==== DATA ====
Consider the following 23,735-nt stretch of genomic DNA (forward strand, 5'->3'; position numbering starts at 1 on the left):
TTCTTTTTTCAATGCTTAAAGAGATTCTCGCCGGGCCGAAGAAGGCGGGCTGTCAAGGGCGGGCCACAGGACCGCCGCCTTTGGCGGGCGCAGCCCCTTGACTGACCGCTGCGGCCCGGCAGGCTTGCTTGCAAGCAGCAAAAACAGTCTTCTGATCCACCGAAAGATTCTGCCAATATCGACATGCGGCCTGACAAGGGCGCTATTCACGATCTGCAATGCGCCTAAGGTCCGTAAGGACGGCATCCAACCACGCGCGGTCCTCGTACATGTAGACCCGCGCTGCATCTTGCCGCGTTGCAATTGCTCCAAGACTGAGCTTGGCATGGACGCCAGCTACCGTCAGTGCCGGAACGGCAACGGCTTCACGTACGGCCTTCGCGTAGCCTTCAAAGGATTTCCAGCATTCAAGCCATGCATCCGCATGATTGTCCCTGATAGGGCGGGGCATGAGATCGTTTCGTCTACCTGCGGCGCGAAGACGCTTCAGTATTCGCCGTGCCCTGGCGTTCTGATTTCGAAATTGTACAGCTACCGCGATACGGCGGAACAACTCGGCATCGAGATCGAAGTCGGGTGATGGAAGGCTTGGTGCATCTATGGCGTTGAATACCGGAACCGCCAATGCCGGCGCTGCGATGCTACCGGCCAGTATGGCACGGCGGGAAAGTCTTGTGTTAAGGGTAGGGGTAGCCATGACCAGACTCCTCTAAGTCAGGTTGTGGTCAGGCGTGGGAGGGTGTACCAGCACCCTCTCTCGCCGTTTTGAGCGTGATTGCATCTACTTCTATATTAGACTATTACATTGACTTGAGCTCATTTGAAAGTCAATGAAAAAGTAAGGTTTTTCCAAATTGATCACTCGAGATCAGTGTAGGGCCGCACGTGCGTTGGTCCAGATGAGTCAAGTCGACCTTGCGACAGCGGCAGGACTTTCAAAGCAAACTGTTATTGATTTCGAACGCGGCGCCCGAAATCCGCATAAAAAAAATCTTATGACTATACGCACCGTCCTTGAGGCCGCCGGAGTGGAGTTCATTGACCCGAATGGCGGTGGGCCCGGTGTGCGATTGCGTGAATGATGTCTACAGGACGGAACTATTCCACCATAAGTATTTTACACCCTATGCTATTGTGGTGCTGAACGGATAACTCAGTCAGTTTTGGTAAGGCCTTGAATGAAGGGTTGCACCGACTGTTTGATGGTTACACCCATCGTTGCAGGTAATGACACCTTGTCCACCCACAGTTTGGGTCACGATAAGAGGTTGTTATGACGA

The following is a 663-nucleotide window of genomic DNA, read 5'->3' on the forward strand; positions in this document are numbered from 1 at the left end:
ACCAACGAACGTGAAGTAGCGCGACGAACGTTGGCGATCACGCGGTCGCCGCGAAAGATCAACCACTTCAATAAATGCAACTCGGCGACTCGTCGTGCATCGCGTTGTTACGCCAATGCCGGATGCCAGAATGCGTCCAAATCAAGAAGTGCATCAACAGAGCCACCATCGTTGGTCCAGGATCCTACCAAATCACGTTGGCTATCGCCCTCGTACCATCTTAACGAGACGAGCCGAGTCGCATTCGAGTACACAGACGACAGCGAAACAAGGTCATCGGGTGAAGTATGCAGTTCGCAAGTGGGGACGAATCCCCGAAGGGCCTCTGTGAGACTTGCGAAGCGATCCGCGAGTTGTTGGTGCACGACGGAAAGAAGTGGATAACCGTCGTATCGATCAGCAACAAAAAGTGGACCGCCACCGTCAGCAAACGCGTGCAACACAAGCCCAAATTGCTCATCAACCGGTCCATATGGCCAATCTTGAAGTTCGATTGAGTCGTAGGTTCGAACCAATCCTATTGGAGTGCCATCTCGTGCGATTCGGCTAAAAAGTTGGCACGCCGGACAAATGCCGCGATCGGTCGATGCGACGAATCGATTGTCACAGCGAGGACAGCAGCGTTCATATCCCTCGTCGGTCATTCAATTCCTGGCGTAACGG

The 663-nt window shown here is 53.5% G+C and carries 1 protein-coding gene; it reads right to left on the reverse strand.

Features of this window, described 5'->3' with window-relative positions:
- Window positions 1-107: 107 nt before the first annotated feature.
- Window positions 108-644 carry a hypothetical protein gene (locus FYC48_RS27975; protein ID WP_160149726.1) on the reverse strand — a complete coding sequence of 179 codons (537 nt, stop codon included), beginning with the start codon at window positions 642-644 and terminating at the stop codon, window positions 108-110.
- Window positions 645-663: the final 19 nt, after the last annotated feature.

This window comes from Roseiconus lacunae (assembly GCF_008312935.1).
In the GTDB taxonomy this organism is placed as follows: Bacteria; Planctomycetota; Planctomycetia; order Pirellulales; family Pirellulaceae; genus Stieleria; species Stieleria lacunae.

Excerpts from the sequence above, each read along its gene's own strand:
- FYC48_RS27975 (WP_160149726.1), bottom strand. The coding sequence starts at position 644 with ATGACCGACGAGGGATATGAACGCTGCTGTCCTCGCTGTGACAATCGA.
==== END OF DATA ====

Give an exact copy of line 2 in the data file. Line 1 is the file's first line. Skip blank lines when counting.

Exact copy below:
TTCTTTTTTCAATGCTTAAAGAGATTCTCGCCGGGCCGAAGAAGGCGGGCTGTCAAGGGCGGGCCACAGGACCGCCGCCTTTGGCGGGCGCAGCCCCTTGACTGACCGCTGCGGCCCGGCAGGCTTGCTTGCAAGCAGCAAAAACAGTCTTCTGATCCACCGAAAGATTCTGCCAATATCGACATGCGGCCTGACAAGGGCGCTATTCACGATCTGCAATGCGCCTAAGGTCCGTAAGGACGGCATCCAACCACGCGCGGTCCTCGTACATGTAGACCCGCGCTGCATCTTGCCGCGTTGCAATTGCTCCAAGACTGAGCTTGGCATGGACGCCAGCTACCGTCAGTGCCGGAACGGCAACGGCTTCACGTACGGCCTTCGCGTAGCCTTCAAAGGATTTCCAGCATTCAAGCCATGCATCCGCATGATTGTCCCTGATAGGGCGGGGCATGAGATCGTTTCGTCTACCTGCGGCGCGAAGACGCTTCAGTATTCGCCGTGCCCTGGCGTTCTGATTTCGAAATTGTACAGCTACCGCGATACGGCGGAACAACTCGGCATCGAGATCGAAGTCGGGTGATGGAAGGCTTGGTGCATCTATGGCGTTGAATACCGGAACCGCCAATGCCGGCGCTGCGATGCTACCGGCCAGTATGGCACGGCGGGAAAGTCTTGTGTTAAGGGTAGGGGTAGCCATGACCAGACTCCTCTAAGTCAGGTTGTGGTCAGGCGTGGGAGGGTGTACCAGCACCCTCTCTCGCCGTTTTGAGCGTGATTGCATCTACTTCTATATTAGACTATTACATTGACTTGAGCTCATTTGAAAGTCAATGAAAAAGTAAGGTTTTTCCAAATTGATCACTCGAGATCAGTGTAGGGCCGCACGTGCGTTGGTCCAGATGAGTCAAGTCGACCTTGCGACAGCGGCAGGACTTTCAAAGCAAACTGTTATTGATTTCGAACGCGGCGCCCGAAATCCGCATAAAAAAAATCTTATGACTATACGCACCGTCCTTGAGGCCGCCGGAGTGGAGTTCATTGACCCGAATGGCGGTGGGCCCGGTGTGCGATTGCGTGAATGATGTCTACAGGACGGAACTATTCCACCATAAGTATTTTACACCCTATGCTATTGTGGTGCTGAACGGATAACTCAGTCAGTTTTGGTAAGGCCTTGAATGAAGGGTTGCACCGACTGTTTGATGGTTACACCCATCGTTGCAGGTAATGACACCTTGTCCACCCACAGTTTGGGTCACGATAAGAGGTTGTTATGACGA